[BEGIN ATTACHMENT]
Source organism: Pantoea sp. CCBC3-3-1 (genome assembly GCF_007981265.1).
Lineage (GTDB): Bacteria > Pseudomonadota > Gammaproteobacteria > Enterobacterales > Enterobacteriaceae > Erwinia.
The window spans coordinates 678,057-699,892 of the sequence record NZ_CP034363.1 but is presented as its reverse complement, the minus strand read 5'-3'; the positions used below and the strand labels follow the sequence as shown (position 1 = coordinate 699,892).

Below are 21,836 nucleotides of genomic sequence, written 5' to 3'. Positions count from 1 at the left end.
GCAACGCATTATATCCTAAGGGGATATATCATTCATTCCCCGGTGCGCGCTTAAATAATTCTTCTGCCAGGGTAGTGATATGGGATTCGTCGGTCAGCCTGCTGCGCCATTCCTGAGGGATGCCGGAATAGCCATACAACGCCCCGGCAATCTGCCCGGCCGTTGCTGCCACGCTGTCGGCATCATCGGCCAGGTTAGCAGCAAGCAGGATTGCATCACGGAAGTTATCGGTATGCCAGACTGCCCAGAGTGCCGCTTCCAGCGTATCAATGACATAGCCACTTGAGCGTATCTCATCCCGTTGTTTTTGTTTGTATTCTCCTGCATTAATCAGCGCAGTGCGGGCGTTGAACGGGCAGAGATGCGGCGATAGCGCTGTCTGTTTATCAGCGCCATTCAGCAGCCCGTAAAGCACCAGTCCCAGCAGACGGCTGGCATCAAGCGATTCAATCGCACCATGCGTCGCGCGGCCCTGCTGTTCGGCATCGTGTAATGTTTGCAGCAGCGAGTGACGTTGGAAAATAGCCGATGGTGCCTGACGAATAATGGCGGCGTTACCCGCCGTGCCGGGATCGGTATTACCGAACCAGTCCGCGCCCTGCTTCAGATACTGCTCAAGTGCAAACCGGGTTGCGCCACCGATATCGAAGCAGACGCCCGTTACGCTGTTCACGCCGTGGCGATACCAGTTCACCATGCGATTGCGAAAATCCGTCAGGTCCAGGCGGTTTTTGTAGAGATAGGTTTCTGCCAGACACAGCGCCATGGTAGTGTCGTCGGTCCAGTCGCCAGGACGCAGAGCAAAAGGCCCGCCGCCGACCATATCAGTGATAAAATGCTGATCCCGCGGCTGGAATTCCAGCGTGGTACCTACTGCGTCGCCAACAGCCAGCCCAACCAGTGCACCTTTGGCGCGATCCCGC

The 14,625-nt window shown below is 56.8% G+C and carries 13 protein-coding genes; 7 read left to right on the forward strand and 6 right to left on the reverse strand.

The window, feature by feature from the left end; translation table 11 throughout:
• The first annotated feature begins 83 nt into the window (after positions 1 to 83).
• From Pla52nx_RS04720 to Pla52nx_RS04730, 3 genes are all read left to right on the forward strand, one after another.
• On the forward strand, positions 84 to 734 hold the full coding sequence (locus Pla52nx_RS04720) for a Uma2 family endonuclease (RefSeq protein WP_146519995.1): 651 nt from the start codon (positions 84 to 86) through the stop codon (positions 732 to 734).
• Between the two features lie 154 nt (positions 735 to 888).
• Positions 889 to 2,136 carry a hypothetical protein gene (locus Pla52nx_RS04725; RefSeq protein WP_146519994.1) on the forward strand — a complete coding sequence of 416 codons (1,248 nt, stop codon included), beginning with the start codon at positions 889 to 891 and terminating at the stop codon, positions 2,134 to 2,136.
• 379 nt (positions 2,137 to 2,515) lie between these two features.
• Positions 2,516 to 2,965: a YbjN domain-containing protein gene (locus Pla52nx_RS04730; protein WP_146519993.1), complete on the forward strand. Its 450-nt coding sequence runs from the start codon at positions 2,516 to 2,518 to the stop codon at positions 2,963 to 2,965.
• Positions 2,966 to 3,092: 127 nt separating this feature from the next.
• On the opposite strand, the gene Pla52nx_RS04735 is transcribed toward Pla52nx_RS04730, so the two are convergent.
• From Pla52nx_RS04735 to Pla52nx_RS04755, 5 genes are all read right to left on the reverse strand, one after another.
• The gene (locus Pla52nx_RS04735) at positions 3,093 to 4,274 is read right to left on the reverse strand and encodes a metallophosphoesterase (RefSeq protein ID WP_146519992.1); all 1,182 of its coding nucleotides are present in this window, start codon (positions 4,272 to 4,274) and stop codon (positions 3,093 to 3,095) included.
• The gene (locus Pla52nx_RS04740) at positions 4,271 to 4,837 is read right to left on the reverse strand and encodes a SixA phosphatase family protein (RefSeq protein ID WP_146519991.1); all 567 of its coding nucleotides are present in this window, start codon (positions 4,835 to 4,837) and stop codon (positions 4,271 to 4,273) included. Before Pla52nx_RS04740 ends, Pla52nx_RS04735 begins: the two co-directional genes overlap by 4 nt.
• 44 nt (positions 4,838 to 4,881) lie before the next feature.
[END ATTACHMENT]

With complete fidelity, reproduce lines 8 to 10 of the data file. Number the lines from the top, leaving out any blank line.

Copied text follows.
• The first annotated feature begins 83 nt into the window (after positions 1 to 83).
• From Pla52nx_RS04720 to Pla52nx_RS04730, 3 genes are all read left to right on the forward strand, one after another.
• On the forward strand, positions 84 to 734 hold the full coding sequence (locus Pla52nx_RS04720) for a Uma2 family endonuclease (RefSeq protein WP_146519995.1): 651 nt from the start codon (positions 84 to 86) through the stop codon (positions 732 to 734).